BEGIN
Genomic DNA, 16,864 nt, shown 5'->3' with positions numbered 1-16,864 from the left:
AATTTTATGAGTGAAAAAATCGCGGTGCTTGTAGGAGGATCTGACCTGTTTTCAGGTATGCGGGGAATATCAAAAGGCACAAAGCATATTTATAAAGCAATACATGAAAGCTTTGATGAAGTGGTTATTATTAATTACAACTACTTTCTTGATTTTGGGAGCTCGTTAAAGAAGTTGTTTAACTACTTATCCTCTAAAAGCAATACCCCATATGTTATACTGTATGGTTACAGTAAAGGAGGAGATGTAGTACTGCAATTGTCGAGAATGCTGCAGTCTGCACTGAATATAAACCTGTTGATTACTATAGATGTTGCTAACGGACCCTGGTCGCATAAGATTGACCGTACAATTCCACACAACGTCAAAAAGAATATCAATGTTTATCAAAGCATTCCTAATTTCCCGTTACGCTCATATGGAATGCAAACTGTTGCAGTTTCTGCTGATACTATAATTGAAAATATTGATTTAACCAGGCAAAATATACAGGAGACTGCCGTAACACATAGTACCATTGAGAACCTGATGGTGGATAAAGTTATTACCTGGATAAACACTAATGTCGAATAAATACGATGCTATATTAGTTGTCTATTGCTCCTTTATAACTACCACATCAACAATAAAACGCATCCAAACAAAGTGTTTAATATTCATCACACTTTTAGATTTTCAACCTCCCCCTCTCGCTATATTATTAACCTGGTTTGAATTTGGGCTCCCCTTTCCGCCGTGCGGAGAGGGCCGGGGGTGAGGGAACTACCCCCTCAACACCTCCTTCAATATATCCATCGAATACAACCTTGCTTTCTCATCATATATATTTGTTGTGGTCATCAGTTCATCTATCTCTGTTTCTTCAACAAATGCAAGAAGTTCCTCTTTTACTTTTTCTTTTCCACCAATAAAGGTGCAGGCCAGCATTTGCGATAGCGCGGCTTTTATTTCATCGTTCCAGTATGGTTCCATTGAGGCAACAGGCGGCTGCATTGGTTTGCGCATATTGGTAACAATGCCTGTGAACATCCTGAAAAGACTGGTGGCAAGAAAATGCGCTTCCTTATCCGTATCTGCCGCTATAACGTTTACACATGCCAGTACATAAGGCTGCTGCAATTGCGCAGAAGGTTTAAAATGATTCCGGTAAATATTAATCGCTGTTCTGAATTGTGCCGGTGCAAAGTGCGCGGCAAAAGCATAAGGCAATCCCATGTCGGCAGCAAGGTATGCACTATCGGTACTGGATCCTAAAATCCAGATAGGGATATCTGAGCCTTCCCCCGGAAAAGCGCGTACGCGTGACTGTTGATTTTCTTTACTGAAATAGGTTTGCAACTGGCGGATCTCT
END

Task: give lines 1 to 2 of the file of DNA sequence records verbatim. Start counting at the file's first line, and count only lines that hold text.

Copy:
Genomic DNA, 16,864 nt, shown 5'->3' with positions numbered 1-16,864 from the left:
AATTTTATGAGTGAAAAAATCGCGGTGCTTGTAGGAGGATCTGACCTGTTTTCAGGTATGCGGGGAATATCAAAAGGCACAAAGCATATTTATAAAGCAATACATGAAAGCTTTGATGAAGTGGTTATTATTAATTACAACTACTTTCTTGATTTTGGGAGCTCGTTAAAGAAGTTGTTTAACTACTTATCCTCTAAAAGCAATACCCCATATGTTATACTGTATGGTTACAGTAAAGGAGGAGATGTAGTACTGCAATTGTCGAGAATGCTGCAGTCTGCACTGAATATAAACCTGTTGATTACTATAGATGTTGCTAACGGACCCTGGTCGCATAAGATTGACCGTACAATTCCACACAACGTCAAAAAGAATATCAATGTTTATCAAAGCATTCCTAATTTCCCGTTACGCTCATATGGAATGCAAACTGTTGCAGTTTCTGCTGATACTATAATTGAAAATATTGATTTAACCAGGCAAAATATACAGGAGACTGCCGTAACACATAGTACCATTGAGAACCTGATGGTGGATAAAGTTATTACCTGGATAAACACTAATGTCGAATAAATACGATGCTATATTAGTTGTCTATTGCTCCTTTATAACTACCACATCAACAATAAAACGCATCCAAACAAAGTGTTTAATATTCATCACACTTTTAGATTTTCAACCTCCCCCTCTCGCTATATTATTAACCTGGTTTGAATTTGGGCTCCCCTTTCCGCCGTGCGGAGAGGGCCGGGGGTGAGGGAACTACCCCCTCAACACCTCCTTCAATATATCCATCGAATACAACCTTGCTTTCTCATCATATATATTTGTTGTGGTCATCAGTTCATCTATCTCTGTTTCTTCAACAAATGCAAGAAGTTCCTCTTTTACTTTTTCTTTTCCACCAATAAAGGTGCAGGCCAGCATTTGCGATAGCGCGGCTTTTATTTCATCGTTCCAGTATGGTTCCATTGAGGCAACAGGCGGCTGCATTGGTTTGCGCATATTGGTAACAATGCCTGTGAACATCCTGAAAAGACTGGTGGCAAGAAAATGCGCTTCCTTATCCGTATCTGCCGCTATAACGTTTACACATGCCAGTACATAAGGCTGCTGCAATTGCGCAGAAGGTTTAAAATGATTCCGGTAAATATTAATCGCTGTTCTGAATTGTGCCGGTGCAAAGTGCGCGGCAAAAGCATAAGGCAATCCCATGTCGGCAGCAAGGTATGCACTATCGGTACTGGATCCTAAAATCCAGATAGGGATATCTGAGCCTTCCCCCGGAAAAGCGCGTACGCGTGACTGTTGATTTTCTTTACTGAAATAGGTTTGCAACTGGCGGATCTCT